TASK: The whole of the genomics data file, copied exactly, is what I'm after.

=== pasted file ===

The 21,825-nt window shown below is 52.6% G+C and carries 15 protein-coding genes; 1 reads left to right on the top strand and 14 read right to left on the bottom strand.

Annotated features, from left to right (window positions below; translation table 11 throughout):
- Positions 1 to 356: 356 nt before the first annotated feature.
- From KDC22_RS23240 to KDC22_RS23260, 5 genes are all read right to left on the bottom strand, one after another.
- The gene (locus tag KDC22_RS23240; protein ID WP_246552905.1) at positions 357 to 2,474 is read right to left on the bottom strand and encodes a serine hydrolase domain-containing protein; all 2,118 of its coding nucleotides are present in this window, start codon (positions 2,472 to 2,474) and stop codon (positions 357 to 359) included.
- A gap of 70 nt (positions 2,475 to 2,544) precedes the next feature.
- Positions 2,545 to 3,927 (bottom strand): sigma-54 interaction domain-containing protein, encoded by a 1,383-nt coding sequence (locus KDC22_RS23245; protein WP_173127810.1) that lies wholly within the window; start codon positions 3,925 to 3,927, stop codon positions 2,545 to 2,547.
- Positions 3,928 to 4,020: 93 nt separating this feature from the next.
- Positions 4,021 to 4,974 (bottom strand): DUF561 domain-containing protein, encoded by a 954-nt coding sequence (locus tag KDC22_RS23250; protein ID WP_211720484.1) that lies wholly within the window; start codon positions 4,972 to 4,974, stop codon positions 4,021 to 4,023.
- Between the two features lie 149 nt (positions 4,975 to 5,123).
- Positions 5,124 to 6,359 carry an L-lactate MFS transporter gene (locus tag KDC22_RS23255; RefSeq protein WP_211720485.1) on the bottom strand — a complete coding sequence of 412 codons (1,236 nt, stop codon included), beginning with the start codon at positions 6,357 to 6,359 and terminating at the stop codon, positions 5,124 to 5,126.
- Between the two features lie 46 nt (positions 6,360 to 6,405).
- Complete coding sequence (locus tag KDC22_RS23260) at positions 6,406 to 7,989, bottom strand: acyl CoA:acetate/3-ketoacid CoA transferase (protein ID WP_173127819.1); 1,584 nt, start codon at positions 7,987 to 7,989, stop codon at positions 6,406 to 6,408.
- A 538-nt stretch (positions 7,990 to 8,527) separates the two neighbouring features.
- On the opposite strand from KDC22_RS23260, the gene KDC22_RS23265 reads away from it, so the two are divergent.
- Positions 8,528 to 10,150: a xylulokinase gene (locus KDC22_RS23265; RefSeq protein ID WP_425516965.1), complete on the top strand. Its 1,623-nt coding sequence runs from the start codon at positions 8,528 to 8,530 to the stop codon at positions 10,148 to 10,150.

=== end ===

The 21,825-nt window shown below is 52.6% G+C and carries 15 protein-coding genes; 1 reads left to right on the top strand and 14 read right to left on the bottom strand.

Annotated features, from left to right (window positions below; translation table 11 throughout):
- Positions 1 to 356: 356 nt before the first annotated feature.
- From KDC22_RS23240 to KDC22_RS23260, 5 genes are all read right to left on the bottom strand, one after another.
- The gene (locus tag KDC22_RS23240; protein ID WP_246552905.1) at positions 357 to 2,474 is read right to left on the bottom strand and encodes a serine hydrolase domain-containing protein; all 2,118 of its coding nucleotides are present in this window, start codon (positions 2,472 to 2,474) and stop codon (positions 357 to 359) included.
- A gap of 70 nt (positions 2,475 to 2,544) precedes the next feature.
- Positions 2,545 to 3,927 (bottom strand): sigma-54 interaction domain-containing protein, encoded by a 1,383-nt coding sequence (locus KDC22_RS23245; protein WP_173127810.1) that lies wholly within the window; start codon positions 3,925 to 3,927, stop codon positions 2,545 to 2,547.
- Positions 3,928 to 4,020: 93 nt separating this feature from the next.
- Positions 4,021 to 4,974 (bottom strand): DUF561 domain-containing protein, encoded by a 954-nt coding sequence (locus tag KDC22_RS23250; protein ID WP_211720484.1) that lies wholly within the window; start codon positions 4,972 to 4,974, stop codon positions 4,021 to 4,023.
- Between the two features lie 149 nt (positions 4,975 to 5,123).
- Positions 5,124 to 6,359 carry an L-lactate MFS transporter gene (locus tag KDC22_RS23255; RefSeq protein WP_211720485.1) on the bottom strand — a complete coding sequence of 412 codons (1,236 nt, stop codon included), beginning with the start codon at positions 6,357 to 6,359 and terminating at the stop codon, positions 5,124 to 5,126.
- Between the two features lie 46 nt (positions 6,360 to 6,405).
- Complete coding sequence (locus tag KDC22_RS23260) at positions 6,406 to 7,989, bottom strand: acyl CoA:acetate/3-ketoacid CoA transferase (protein ID WP_173127819.1); 1,584 nt, start codon at positions 7,987 to 7,989, stop codon at positions 6,406 to 6,408.
- A 538-nt stretch (positions 7,990 to 8,527) separates the two neighbouring features.
- On the opposite strand from KDC22_RS23260, the gene KDC22_RS23265 reads away from it, so the two are divergent.
- Positions 8,528 to 10,150: a xylulokinase gene (locus KDC22_RS23265; RefSeq protein ID WP_425516965.1), complete on the top strand. Its 1,623-nt coding sequence runs from the start codon at positions 8,528 to 8,530 to the stop codon at positions 10,148 to 10,150.